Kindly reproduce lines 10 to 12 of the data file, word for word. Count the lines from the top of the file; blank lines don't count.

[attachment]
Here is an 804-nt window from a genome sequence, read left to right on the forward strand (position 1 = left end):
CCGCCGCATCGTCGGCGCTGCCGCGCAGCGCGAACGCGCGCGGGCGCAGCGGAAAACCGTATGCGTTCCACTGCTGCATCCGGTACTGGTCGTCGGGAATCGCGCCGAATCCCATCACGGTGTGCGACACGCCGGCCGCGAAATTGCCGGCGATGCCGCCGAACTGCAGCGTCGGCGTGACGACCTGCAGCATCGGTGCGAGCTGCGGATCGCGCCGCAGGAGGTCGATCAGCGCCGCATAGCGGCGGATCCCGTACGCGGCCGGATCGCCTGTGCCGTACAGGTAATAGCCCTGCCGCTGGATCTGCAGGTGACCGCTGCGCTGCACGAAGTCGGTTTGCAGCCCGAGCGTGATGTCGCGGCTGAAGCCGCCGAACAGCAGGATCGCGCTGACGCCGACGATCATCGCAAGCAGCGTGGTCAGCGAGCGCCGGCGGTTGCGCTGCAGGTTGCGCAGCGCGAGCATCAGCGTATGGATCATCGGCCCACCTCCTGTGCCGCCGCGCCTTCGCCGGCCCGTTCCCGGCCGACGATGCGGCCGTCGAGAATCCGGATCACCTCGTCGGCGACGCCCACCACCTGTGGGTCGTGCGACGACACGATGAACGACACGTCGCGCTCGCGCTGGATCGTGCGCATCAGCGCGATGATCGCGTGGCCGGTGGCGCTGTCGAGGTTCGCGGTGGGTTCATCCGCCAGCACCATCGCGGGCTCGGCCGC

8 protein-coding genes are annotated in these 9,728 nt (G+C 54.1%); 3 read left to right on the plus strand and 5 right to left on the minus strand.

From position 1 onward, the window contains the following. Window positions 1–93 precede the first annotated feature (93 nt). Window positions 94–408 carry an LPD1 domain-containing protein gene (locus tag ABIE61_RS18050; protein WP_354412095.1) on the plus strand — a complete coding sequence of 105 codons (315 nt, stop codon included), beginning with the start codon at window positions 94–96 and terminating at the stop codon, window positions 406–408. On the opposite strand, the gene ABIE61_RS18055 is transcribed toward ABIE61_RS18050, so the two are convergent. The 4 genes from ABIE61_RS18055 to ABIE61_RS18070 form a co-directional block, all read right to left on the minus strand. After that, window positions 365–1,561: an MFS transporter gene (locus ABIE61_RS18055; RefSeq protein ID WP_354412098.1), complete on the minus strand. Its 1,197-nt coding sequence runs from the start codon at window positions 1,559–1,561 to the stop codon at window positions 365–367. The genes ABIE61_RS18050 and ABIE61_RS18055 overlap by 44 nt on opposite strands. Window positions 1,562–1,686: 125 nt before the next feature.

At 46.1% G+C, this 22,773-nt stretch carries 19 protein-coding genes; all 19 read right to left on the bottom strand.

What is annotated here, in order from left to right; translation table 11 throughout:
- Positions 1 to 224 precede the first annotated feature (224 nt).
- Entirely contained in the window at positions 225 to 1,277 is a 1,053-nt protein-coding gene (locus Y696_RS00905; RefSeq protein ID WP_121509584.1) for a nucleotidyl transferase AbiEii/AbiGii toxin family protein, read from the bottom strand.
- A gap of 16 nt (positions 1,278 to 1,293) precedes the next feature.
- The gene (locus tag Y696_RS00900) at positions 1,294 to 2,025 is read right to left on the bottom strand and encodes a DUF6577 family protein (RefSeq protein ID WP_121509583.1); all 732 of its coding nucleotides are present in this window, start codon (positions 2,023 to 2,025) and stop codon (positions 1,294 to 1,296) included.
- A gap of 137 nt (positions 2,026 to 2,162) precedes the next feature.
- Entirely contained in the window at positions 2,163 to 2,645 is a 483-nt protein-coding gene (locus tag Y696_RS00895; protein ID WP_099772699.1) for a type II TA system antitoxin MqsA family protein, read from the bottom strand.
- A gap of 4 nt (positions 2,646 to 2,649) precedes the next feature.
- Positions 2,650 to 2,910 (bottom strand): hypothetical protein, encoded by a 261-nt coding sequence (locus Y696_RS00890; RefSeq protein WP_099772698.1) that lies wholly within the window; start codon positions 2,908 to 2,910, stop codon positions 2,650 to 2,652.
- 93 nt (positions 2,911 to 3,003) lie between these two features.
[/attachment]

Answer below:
- The gene (locus tag Y696_RS00900) at positions 1,294 to 2,025 is read right to left on the bottom strand and encodes a DUF6577 family protein (RefSeq protein ID WP_121509583.1); all 732 of its coding nucleotides are present in this window, start codon (positions 2,023 to 2,025) and stop codon (positions 1,294 to 1,296) included.
- A gap of 137 nt (positions 2,026 to 2,162) precedes the next feature.
- Entirely contained in the window at positions 2,163 to 2,645 is a 483-nt protein-coding gene (locus tag Y696_RS00895; protein ID WP_099772699.1) for a type II TA system antitoxin MqsA family protein, read from the bottom strand.